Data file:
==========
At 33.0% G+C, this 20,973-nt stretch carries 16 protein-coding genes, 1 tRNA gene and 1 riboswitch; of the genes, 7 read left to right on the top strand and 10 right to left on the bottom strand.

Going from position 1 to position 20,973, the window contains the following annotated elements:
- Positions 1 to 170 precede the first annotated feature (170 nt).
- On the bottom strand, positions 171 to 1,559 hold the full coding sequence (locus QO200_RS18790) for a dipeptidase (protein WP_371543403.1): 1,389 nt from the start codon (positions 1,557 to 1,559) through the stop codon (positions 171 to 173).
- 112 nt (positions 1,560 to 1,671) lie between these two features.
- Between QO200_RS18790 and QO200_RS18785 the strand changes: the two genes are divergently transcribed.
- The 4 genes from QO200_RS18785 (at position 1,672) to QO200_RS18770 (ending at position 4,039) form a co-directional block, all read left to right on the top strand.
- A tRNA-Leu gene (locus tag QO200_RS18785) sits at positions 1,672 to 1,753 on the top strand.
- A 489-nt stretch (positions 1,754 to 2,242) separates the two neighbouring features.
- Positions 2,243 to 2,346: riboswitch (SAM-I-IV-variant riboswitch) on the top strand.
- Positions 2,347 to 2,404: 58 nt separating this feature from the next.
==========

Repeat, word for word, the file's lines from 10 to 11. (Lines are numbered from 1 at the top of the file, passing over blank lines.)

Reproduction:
- Positions 2,243 to 2,346: riboswitch (SAM-I-IV-variant riboswitch) on the top strand.
- Positions 2,347 to 2,404: 58 nt separating this feature from the next.